I am Digital Lead at Bridgend College and my remit is to enhance the delivery of the curriculum with emerging technologies and drive innovation across the curriculum; not just in IT or the STEAM subjects but in all areas, ensuring all of our learners have a deep understanding of the digital world and the technology it contains. I have recently developed our College’s Digital Strategy in collaboration with our Deputy Principal Viv Buckley. This process has been a journey of co-construction and consultation and has resulted in a variety of learning opportunities. We engaged a Google professional development partner, Aspire 2Be, early on in the process who conducted a Digital Competence Review in December 2018, establishing a digital line in the sand for us to work from. Through subsequent Vision and Leadership sessions with Senior Leaders, Heads of Curriculum and in-house Learning Technologists, we co-constructed a bespoke plan of digital upskilling across our organisation. Through a series of two-day training sessions which to date has seen over 200 staff trained, our digital transformation is now well and truly underway and we owe a large part of that to Aspire 2Be. We feel that they truly share our People Centred values and have allowed us to strive towards technological innovation across the curriculum.
I often find that when discussing ‘digital innovation’ that many people have differing definitions of the phrase. Are we talking about innovation within the IT/computing/engineering curriculum, academic staff development or the showcasing of fun activities to improve recruitment? Are we discussing reduction of staff workload through technology or enhancing exposure for learners to content through cloud platforms or distance-learning?
There are many aspects to digital innovation and we have to be mindful of the endgame before worrying about the technology. What do we want to achieve? What is the goal? What problems exist that technology could address? We should always strive to put the goal/problem/learning objective first, and then introduce the technology.
Learners of today are increasingly accustomed to instant-access, quick-fire information through the likes of Snapchat, Instagram and other social networking sites. If learners expect this level of access to data in their personal lives, they will expect an equivalent in their professional lives. They will expect instant access to queries about their course, instant notifications about timetable changes and the ability to complete their entire application online. A future-ready college must allow for these processes, either through a student life app, automated chatbots or through access to resources on Classroom and similar. As data becomes more ubiquitous, Colleges will be able to draw increasingly more meaningful insights from that which they collect, and data analysis will become more and more central to an organisation’s practises moving forward. The ICT/Computing curriculum should adapt in this area to support development, as data scientists are in increasingly high-demand across Wales and the UK.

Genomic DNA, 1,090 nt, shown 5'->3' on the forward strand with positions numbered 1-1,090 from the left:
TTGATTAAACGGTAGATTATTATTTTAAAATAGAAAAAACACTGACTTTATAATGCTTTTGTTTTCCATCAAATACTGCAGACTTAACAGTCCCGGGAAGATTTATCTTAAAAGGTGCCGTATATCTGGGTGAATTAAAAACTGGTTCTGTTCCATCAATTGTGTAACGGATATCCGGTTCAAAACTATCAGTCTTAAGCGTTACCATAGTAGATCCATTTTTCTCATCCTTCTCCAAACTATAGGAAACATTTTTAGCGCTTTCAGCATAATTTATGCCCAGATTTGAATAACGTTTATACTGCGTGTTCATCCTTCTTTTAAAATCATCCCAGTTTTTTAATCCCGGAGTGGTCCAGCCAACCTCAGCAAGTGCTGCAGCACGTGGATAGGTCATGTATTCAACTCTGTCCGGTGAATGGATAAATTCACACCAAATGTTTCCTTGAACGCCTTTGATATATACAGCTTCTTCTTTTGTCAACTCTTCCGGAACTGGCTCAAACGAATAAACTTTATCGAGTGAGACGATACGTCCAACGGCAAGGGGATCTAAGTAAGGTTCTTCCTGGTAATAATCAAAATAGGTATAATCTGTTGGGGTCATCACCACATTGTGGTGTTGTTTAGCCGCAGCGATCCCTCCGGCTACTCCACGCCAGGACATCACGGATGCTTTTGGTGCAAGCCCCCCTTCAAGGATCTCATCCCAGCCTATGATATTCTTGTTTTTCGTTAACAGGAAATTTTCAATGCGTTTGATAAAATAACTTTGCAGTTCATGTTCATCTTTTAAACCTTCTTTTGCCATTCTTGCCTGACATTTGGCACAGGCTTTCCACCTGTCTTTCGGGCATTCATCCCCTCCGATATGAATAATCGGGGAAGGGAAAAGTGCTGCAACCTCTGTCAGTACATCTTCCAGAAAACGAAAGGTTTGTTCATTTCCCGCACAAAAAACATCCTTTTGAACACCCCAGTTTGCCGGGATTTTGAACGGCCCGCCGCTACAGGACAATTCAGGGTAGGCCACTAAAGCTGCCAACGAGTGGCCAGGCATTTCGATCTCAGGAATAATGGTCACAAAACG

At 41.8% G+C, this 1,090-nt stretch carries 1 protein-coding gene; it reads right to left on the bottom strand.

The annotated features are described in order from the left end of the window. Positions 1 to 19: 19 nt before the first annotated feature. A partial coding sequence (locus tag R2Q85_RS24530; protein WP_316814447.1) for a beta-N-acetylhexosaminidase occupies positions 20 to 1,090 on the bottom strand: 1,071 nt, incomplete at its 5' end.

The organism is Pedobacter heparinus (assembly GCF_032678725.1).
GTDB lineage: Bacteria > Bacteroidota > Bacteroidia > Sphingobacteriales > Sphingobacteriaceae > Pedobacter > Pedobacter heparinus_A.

Improving digital skills should be about the technology that is useful within the chosen field of a learner. The creation of websites is now as simple as creating a Powerpoint presentation with Google Sites and there is no reason why every Hair & Beauty learner can’t have their own website advertising their products and services. Smart homes and Internet of Things devices are transforming the healthcare sector and our Health & Social Care learners must be made aware of the benefits and challenges that this technology introduces and how to operate, develop and troubleshoot similar devices. Some of the performance analysis technology used in the Sporting environment is amongst the most advanced in the world and the animation and games design industry is progressing at an alarming rate. Each curriculum area and each sector of society has its own interpretation of digital innovation and while the fundamental skills are transferable and common to each thread, it is my belief that any College’s proposal to improve digital competence across the board must be coupled with the learners’ individual areas of interest. By tailoring a digital experience to their chosen field of study, we are able to explain the relevance of what they are doing and interest them concurrently.
Technology provides opportunities to achieve experiences that would have simply not been possible in previous years and capitalising on the benefits that technology can bring while keeping the learning outcomes at the centre of the design will allow learners to have a far richer experience of education than ever before. We must, however, be mindful of the pitfalls of technology and not allow some of the more negative effects to take hold. There are serious discussions to be had around the adverse effects on mental wellbeing that technology can encourage and everyone involved must do their part to ensure that our learners and our staff are still able to have the time and the headspace to connect with each other and the world around them. The aforementioned instant access to resources, data and notifications must be handled in a controlled way so that staff members don’t feel obliged to respond to queries outside of normal working hours and learners don’t feel overwhelmed by information that doesn’t allow them to have free time to themselves.
Colleges should lead the way in flexible, responsible working and set the example for businesses to follow. Our goal after all is to produce learners who are happy and can meaningfully contribute to society. That will be achieved by engaging them while co-developing technological solutions that enable all members of the College to function to their highest potential.
Published as a guest blog on AspirEd